A jury in a federal court in New Jersey recently decided that a woman, who was a township’s first female police officer and who did receive full health benefits upon retirement, won her federal case asserting that her employer engaged in sex discrimination. Having found the employer liable for discrimination, the jury then awarded the officer $355,000 in damages to compensate for past and future health insurance expenses, the Union News Daily reported.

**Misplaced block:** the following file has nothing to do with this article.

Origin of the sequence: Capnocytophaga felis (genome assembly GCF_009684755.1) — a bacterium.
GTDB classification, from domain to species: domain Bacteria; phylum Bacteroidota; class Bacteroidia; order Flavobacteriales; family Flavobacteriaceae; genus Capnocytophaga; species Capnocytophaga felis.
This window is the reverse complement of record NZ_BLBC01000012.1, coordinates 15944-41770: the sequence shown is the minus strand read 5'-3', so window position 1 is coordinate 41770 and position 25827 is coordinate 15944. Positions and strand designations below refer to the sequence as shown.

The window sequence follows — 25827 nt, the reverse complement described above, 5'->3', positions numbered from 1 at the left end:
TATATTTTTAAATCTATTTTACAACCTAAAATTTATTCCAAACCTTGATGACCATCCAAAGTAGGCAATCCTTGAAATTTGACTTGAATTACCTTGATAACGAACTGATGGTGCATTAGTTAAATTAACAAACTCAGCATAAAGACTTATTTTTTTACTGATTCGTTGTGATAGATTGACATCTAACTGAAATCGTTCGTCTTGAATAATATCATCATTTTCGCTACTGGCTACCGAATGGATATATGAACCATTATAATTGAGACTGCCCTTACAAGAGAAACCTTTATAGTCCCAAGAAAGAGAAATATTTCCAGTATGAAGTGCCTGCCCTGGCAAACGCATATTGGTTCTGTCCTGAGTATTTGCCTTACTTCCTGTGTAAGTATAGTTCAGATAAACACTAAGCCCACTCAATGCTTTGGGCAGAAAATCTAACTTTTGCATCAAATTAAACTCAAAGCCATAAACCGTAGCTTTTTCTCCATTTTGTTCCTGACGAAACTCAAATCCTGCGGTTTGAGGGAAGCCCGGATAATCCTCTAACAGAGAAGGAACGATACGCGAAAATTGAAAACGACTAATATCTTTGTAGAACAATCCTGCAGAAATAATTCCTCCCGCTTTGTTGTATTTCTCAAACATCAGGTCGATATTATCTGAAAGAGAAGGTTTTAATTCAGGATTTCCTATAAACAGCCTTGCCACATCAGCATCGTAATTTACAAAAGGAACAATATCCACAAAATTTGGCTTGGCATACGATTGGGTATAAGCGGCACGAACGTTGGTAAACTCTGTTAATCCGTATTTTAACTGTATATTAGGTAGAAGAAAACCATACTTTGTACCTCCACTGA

New Jersey’s Law Against Discrimination is one of the more robust anti-discrimination laws in the country. New Jersey law says that people shouldn’t suffer harm, on the job and in certain other settings, as a result of “invidious stereotypes” about their race, sex, national origin, ethnicity, religion, gender identity, sexual orientation, or marital status. A ruling from last year handed down by the New Jersey Supreme Court sided with an employer because his employer did exactly what the law prohibits – engaged in harmful stereotyping. The employer terminated the employee, who was having an extramarital affair and getting divorced, since it feared the divorce would be “ugly.” That, the high court concluded, should have allowed the employee to pursue a claim of marital status discrimination.